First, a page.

Martin Luther King Jr. Day, now a U.S. holiday, took 15 years to create.
Legislation was first proposed by Congressman John Conyers (D-Michigan) four days after King was assassinated in 1968.
The bill was stalled, but Conyers, along with Rep. Shirley Chisholm (D-New York), pushed for the holiday every legislative session until it was finally passed in 1983, following civil rights marches in Washington.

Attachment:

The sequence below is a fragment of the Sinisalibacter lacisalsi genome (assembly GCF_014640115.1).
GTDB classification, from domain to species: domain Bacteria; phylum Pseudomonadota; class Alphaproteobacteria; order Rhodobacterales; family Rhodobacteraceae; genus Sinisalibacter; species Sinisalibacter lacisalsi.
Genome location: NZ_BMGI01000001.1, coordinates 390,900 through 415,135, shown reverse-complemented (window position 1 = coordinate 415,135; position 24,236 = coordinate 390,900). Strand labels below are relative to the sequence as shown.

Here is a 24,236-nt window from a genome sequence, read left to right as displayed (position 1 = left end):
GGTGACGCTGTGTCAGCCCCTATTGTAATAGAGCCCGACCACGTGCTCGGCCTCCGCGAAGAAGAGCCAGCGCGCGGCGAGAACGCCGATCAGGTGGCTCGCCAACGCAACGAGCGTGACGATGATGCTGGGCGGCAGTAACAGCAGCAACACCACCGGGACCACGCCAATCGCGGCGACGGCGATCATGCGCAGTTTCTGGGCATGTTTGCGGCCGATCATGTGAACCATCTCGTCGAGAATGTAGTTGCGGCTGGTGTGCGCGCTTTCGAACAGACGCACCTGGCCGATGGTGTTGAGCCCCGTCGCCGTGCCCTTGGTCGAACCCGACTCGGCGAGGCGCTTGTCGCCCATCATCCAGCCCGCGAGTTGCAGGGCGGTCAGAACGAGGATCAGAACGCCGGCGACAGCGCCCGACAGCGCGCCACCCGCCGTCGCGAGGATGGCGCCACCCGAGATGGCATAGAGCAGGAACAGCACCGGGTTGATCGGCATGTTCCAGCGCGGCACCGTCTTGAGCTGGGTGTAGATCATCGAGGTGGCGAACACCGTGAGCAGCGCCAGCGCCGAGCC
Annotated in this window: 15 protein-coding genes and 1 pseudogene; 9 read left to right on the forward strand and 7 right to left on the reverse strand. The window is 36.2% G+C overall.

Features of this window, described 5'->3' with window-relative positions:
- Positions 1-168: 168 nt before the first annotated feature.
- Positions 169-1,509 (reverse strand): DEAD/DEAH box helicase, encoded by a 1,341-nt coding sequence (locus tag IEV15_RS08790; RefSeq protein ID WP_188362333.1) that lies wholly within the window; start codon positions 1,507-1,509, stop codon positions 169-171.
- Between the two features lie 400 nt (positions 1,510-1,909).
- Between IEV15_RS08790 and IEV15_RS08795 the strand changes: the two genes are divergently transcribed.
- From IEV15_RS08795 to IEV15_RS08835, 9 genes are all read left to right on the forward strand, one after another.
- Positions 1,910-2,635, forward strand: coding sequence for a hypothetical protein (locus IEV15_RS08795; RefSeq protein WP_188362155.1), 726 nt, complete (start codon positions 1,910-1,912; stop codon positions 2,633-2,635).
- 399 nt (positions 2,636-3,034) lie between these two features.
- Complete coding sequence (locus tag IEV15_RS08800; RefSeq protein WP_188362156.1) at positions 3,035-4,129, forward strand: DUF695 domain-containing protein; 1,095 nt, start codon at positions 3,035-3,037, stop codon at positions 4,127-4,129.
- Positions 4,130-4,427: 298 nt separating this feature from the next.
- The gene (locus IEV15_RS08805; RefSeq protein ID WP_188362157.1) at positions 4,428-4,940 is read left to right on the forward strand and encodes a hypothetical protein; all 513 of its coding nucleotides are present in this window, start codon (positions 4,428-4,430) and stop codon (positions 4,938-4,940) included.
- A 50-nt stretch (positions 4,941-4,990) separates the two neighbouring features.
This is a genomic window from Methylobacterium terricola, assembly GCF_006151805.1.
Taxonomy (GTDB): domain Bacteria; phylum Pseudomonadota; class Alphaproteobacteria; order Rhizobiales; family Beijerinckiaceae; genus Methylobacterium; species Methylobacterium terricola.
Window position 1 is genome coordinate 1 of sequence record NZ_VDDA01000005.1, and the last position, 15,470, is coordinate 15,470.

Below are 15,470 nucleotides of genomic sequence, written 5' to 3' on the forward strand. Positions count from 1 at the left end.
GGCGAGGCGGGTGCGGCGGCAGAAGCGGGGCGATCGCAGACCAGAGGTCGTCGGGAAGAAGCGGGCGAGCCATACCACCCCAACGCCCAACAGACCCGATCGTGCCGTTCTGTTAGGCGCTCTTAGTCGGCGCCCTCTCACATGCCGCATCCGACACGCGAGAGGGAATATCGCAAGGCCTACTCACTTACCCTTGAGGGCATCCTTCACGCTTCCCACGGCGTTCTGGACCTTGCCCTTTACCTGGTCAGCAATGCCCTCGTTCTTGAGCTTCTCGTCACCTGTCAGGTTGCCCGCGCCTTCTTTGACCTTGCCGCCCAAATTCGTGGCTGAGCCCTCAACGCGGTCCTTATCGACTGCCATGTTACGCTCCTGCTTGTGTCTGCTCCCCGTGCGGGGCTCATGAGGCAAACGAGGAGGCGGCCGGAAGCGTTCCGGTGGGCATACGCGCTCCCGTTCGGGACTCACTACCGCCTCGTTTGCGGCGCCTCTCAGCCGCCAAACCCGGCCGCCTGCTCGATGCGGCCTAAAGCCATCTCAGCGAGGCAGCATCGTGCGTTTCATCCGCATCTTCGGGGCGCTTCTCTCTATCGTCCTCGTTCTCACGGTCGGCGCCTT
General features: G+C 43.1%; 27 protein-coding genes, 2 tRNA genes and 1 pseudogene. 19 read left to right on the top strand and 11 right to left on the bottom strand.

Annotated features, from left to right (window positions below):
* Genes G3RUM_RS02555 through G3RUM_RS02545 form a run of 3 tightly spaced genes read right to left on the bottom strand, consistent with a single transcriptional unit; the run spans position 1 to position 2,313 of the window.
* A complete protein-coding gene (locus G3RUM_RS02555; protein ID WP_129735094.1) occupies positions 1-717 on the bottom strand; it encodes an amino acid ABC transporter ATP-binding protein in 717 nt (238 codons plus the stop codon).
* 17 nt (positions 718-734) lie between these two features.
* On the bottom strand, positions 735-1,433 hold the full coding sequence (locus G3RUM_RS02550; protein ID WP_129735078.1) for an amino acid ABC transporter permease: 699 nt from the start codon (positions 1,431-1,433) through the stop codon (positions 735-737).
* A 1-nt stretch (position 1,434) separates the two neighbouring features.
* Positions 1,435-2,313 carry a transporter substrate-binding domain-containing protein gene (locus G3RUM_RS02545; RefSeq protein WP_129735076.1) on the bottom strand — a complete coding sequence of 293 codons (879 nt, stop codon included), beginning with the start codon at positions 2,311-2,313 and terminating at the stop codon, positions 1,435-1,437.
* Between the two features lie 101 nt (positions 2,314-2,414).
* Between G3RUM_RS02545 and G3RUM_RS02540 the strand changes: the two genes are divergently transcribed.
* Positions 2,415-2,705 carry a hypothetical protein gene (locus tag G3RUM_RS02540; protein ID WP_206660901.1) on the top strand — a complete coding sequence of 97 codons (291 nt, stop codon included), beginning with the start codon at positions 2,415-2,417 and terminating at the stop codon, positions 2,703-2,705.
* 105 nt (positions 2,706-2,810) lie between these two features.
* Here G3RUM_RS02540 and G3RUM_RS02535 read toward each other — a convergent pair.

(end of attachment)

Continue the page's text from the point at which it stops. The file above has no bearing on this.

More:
Then-president Ronald Reagan signed it into law. Yet it was not until 2000 that every U.S. state celebrated Martin Luther King Jr. Day by its name. Before then, states like Utah referred to the holiday more broadly as Human Rights Day.
Now, the Corporation for National and Community Service has declared it an official U.S. Day of Service.
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